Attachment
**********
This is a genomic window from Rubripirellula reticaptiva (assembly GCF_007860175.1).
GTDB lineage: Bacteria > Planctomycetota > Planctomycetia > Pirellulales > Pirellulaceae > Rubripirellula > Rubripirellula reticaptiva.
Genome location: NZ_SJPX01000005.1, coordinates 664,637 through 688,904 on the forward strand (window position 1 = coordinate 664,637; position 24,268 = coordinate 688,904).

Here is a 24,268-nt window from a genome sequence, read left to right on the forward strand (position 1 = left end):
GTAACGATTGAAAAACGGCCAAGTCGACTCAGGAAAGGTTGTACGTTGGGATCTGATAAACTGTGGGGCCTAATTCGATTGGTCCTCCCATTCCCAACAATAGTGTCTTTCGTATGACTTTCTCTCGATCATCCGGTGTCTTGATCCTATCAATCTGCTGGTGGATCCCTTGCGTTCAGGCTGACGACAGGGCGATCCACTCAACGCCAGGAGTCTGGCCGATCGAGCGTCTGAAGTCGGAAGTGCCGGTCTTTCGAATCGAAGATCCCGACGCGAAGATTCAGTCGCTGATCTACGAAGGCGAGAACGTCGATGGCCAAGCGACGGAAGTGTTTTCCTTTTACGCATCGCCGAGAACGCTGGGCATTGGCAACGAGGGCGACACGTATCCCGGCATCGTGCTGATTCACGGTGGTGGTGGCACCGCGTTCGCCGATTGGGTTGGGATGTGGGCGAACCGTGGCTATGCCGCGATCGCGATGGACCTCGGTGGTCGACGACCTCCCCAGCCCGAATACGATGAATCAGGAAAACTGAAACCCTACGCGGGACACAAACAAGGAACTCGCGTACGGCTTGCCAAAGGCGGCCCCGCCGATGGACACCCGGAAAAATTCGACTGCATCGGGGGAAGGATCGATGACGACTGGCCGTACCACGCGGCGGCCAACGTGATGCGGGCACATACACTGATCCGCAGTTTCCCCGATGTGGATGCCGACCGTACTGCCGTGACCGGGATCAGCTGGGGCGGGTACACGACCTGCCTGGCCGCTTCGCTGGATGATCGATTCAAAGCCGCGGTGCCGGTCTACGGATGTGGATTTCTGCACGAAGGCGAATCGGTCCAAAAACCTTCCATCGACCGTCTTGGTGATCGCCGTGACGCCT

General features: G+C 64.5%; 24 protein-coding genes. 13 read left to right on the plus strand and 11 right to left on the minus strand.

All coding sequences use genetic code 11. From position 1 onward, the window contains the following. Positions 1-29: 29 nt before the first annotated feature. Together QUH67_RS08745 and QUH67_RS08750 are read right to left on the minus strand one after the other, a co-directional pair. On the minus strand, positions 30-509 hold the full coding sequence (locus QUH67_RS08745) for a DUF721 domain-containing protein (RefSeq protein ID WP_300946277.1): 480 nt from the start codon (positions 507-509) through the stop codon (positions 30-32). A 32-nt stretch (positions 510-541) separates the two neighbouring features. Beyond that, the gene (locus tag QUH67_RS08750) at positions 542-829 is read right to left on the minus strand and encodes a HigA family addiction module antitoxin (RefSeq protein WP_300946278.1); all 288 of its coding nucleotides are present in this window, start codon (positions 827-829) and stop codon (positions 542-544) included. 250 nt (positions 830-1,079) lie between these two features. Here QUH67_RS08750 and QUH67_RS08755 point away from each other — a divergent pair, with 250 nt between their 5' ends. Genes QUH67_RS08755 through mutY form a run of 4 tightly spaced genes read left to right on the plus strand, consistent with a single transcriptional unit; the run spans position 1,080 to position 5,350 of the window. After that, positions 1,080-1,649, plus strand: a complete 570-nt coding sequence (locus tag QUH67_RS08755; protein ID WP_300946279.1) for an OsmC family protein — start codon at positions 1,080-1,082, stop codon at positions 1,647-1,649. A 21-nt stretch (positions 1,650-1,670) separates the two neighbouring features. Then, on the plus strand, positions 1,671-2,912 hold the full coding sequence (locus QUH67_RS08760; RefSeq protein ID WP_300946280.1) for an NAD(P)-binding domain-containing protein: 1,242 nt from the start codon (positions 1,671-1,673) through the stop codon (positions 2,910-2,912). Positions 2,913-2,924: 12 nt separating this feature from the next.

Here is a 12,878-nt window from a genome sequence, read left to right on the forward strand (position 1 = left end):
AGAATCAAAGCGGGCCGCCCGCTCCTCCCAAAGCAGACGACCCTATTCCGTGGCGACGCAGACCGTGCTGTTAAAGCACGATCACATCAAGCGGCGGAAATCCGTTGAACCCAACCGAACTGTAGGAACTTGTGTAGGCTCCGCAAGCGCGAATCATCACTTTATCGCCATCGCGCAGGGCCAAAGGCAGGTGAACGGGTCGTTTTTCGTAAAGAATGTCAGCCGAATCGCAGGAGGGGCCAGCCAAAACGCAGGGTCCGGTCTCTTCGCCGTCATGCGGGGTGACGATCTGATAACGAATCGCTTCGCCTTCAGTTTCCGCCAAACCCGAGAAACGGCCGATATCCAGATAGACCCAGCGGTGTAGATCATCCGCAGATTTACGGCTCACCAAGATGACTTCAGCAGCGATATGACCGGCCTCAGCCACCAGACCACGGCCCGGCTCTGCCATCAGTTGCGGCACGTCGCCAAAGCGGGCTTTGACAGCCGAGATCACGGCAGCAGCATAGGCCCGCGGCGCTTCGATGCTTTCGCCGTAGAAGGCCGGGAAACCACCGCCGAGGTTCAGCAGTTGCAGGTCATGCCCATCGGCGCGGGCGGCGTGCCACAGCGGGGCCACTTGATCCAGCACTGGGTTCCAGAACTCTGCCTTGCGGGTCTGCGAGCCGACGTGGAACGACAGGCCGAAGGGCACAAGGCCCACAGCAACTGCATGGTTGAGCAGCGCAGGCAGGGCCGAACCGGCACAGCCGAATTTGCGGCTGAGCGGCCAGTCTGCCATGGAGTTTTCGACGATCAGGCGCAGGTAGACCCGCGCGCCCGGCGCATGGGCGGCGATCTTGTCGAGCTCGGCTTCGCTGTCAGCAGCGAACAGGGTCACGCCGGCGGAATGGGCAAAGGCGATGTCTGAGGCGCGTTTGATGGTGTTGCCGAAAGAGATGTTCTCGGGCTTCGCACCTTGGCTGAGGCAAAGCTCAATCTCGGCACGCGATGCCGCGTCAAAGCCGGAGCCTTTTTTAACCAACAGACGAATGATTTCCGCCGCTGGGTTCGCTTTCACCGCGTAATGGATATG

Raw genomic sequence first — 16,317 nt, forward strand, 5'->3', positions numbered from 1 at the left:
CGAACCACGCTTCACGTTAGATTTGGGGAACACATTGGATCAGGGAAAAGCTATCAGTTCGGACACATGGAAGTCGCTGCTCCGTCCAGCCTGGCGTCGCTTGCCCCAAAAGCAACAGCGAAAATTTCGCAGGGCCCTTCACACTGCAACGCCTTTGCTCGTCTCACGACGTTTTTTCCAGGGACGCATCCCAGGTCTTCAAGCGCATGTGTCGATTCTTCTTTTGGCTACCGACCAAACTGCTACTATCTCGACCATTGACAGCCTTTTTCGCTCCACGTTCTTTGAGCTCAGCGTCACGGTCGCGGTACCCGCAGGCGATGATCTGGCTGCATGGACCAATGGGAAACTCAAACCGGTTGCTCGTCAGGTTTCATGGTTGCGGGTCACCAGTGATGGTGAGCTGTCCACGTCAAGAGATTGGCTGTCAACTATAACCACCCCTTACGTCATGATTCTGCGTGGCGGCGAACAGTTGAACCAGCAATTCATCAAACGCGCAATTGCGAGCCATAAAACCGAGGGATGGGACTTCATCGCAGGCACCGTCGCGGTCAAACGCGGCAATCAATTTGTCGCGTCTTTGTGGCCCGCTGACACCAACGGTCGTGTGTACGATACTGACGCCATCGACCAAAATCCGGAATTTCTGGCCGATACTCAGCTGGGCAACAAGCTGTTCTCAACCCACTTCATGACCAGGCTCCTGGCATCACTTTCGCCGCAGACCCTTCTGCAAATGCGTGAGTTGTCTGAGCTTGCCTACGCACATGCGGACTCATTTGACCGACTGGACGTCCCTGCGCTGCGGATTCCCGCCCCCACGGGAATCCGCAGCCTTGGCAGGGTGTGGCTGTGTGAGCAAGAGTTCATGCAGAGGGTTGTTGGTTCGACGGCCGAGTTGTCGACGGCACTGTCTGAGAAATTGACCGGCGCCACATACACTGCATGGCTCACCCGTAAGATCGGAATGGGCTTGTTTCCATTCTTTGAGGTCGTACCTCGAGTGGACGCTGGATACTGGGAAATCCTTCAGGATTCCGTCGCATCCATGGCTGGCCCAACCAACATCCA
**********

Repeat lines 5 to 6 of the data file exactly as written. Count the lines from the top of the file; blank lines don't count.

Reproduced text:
GTAACGATTGAAAAACGGCCAAGTCGACTCAGGAAAGGTTGTACGTTGGGATCTGATAAACTGTGGGGCCTAATTCGATTGGTCCTCCCATTCCCAACAATAGTGTCTTTCGTATGACTTTCTCTCGATCATCCGGTGTCTTGATCCTATCAATCTGCTGGTGGATCCCTTGCGTTCAGGCTGACGACAGGGCGATCCACTCAACGCCAGGAGTCTGGCCGATCGAGCGTCTGAAGTCGGAAGTGCCGGTCTTTCGAATCGAAGATCCCGACGCGAAGATTCAGTCGCTGATCTACGAAGGCGAGAACGTCGATGGCCAAGCGACGGAAGTGTTTTCCTTTTACGCATCGCCGAGAACGCTGGGCATTGGCAACGAGGGCGACACGTATCCCGGCATCGTGCTGATTCACGGTGGTGGTGGCACCGCGTTCGCCGATTGGGTTGGGATGTGGGCGAACCGTGGCTATGCCGCGATCGCGATGGACCTCGGTGGTCGACGACCTCCCCAGCCCGAATACGATGAATCAGGAAAACTGAAACCCTACGCGGGACACAAACAAGGAACTCGCGTACGGCTTGCCAAAGGCGGCCCCGCCGATGGACACCCGGAAAAATTCGACTGCATCGGGGGAAGGATCGATGACGACTGGCCGTACCACGCGGCGGCCAACGTGATGCGGGCACATACACTGATCCGCAGTTTCCCCGATGTGGATGCCGACCGTACTGCCGTGACCGGGATCAGCTGGGGCGGGTACACGACCTGCCTGGCCGCTTCGCTGGATGATCGATTCAAAGCCGCGGTGCCGGTCTACGGATGTGGATTTCTGCACGAAGGCGAATCGGTCCAAAAACCTTCCATCGACCGTCTTGGTGATCGCCGTGACGCCT

General features: G+C 64.5%; 24 protein-coding genes. 13 read left to right on the plus strand and 11 right to left on the minus strand.